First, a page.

The Year 12 students of Alperton Community School were given the opportunity to experience the game of Ultimate Frisbee during Activity Week last Monday. Led by Mr. Lazaroo, a group of volunteers from the local community facilitated the Ultimate Frisbee taster sessions for almost 150 students over the course of the entire day. The volunteers coached students on how to improve their throwing and catching technique, whilst also introducing the fundamental rules of the sport. Soon after, the students were able to play matches against each other based on their form classes and showcase their newly acquired skills. There was a lot of friendly and positive competition amongst the students and the session was ultimate-ly fun for all the students, volunteers as well as accompanying staff members who joined in.
Special thanks to the volunteers (from left): Chris, Joshua (top), Patrick (bottom), Dzikry (top), Dylan (bottom), Ryan, Jarron, Mr. Lazaroo, Akshat, Roisin, Chee Ling, Camille, Carla and Dipali (not pictured), without whom the taster session would not have been possible. Their support not only meant that the event ran smoothly, but students were also able to receive more personalised coaching from smaller breakout groups, which helped accelerate the development of their skills during their session. In addition to the coaching, the volunteers who ranged from fresh university students to working adults, all of which have distinct backgrounds of education and playing ultimate were able to share their unique experiences and provide valuable insights into university life and getting-into-ultimate to the Year 12 students.
In the future we aim to run more Ultimate sessions on a regular basis, getting UK Ultimate involved in the forthcoming year to help expand the involvement and accessibility of this sport to a wider range of students at ACS.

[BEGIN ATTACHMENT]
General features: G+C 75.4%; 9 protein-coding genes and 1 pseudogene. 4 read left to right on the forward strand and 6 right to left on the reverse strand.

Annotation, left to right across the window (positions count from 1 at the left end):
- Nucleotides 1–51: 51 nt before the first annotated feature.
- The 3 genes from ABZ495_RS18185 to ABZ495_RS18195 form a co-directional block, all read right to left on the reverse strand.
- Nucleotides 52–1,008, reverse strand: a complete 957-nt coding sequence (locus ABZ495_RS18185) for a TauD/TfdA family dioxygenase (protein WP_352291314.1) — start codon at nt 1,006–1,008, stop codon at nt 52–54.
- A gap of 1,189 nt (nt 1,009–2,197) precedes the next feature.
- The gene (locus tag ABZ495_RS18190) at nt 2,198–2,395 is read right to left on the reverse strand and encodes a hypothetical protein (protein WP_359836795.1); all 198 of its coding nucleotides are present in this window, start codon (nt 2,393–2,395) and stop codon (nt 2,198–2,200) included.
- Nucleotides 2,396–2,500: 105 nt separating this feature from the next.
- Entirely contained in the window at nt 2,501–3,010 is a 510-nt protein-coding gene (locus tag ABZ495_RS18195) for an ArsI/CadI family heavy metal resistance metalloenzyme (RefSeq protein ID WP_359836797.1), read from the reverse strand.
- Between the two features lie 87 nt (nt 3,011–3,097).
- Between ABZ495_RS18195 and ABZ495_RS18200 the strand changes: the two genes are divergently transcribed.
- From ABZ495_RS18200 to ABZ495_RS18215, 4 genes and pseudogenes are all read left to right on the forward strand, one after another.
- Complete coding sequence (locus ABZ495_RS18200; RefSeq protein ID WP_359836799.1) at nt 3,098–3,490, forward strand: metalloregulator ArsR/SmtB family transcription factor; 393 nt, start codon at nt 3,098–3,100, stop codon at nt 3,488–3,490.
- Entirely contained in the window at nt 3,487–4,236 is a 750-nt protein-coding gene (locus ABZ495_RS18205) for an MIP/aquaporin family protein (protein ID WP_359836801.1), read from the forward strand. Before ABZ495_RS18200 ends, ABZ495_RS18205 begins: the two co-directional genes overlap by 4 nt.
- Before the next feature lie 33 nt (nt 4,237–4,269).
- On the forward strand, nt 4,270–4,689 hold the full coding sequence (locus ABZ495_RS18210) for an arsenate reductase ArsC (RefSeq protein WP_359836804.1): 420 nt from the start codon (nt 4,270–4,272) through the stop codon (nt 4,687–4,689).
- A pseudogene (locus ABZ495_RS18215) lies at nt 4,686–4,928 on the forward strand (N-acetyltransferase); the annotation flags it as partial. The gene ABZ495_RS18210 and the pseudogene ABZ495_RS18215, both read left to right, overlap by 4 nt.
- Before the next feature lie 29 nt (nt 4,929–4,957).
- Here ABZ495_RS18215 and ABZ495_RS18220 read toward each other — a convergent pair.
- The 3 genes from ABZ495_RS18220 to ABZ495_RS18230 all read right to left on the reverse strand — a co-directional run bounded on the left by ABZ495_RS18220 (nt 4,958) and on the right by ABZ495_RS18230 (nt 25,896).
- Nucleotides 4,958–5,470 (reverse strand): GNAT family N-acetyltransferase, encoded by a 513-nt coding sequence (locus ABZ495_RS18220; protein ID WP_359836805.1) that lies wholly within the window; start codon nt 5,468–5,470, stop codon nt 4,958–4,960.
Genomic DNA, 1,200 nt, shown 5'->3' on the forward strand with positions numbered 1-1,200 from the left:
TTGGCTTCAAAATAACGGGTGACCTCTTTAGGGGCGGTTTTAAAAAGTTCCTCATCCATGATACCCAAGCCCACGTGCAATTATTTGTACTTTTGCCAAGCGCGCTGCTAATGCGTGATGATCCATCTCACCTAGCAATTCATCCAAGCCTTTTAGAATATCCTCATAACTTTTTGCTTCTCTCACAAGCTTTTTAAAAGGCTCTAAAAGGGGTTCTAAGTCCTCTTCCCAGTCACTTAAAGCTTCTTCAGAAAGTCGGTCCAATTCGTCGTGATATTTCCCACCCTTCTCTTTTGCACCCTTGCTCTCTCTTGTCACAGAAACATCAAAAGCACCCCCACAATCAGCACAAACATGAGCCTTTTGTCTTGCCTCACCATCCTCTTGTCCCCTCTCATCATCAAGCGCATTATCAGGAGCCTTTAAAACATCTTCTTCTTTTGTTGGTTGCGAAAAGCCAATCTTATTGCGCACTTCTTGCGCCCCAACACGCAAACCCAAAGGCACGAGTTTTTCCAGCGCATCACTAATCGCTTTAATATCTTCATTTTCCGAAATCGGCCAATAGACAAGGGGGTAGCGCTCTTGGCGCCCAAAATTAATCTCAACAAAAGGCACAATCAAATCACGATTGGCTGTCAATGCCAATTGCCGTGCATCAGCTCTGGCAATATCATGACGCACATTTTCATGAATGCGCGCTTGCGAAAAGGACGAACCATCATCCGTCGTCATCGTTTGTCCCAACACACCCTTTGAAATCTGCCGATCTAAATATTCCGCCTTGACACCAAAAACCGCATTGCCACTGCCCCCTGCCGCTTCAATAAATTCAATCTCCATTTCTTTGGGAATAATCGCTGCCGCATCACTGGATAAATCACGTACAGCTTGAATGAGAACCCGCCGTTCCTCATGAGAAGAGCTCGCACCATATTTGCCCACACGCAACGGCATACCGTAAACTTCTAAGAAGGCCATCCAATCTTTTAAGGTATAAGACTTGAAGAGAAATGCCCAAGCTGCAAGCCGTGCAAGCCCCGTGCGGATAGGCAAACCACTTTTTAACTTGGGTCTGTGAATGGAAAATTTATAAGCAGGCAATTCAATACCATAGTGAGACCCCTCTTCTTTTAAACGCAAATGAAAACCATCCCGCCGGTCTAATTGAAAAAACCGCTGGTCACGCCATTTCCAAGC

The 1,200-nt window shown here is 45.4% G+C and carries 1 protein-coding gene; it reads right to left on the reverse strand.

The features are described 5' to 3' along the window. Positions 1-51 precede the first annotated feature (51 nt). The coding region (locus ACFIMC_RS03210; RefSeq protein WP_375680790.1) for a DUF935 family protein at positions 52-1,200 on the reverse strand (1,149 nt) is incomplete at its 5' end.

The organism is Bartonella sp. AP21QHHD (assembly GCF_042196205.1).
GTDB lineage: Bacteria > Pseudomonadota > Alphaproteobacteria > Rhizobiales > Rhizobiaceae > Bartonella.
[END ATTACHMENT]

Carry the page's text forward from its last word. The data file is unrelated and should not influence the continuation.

Quote from students:
“It was a wonderful experience playing with different people. We’d love to have more sessions at Alperton community School. “
“I loved playing frisbee and would really love to play again.”
“I really enjoyed the ultimate frisbee session and I learnt how to play properly with the help of volunteers, so a big thank you to the volunteers who helped us to understand how frisbee works. It is a fun and interactive sport, I wouldn’t mind doing it again.”
During the course of the day, the same students were also participating in a journalism workshop led by Ms. Patel. This in turn offered the opportunity for a few groups of students to take a deeper dive into the perspective of ultimate players by conducting informal interviews with fellow volunteers about their views and experiences of playing Ultimate. As part of this workshop, students were able to capture some footage and scenes on the pitch, and use this in line with their data to develop their writing and reporting skills.
The sport, officially known as just ‘Ultimate’ (but is sometimes called ‘Ultimate Frisbee’) is a non-contact team sport that is not only fun and exciting, but also embodies high athleticism. Ultimate combines the non-stop movement and athletic endurance of football such as running, jumping and occasionally diving, with the skills of throwing a Frisbee (disc) to a teammate. The unique throwing styles and flight options of the disc make every throw different in its nature. This sport is often described as a combination of netball – because you cannot run with the disc and American football – because you score a point for catching the disc in an ‘end-zone’. Ultimate is usually played by two 7-person teams in an outdoor setting or 5-a-side in an indoor setting. It can be played in a mixed-gender or single-gender division, but in all cases encompasses the highest spirit of sportsmanship and integrity from all players irrespective of their background – known as ‘Spirit of the Game’.
Did you know:
Ultimate is taught and played in many high schools across the UK (as well as schools in other countries). Although the sport is not as well known to members of the public, it is played competitively at school level, university level, club level as well as national and international level. In 2015, Ultimate was officially recognised by the International Olympic Committee.
UK Ultimate (UKU) is the National Governing Body for the sport of ultimate in Great Britain and Northern Ireland. Visit their website https://www.ukultimate.com/ for further information about this sport or to get support from a member of their team.
For schools to get involved with Ultimate – https://www.ukultimate.com/schools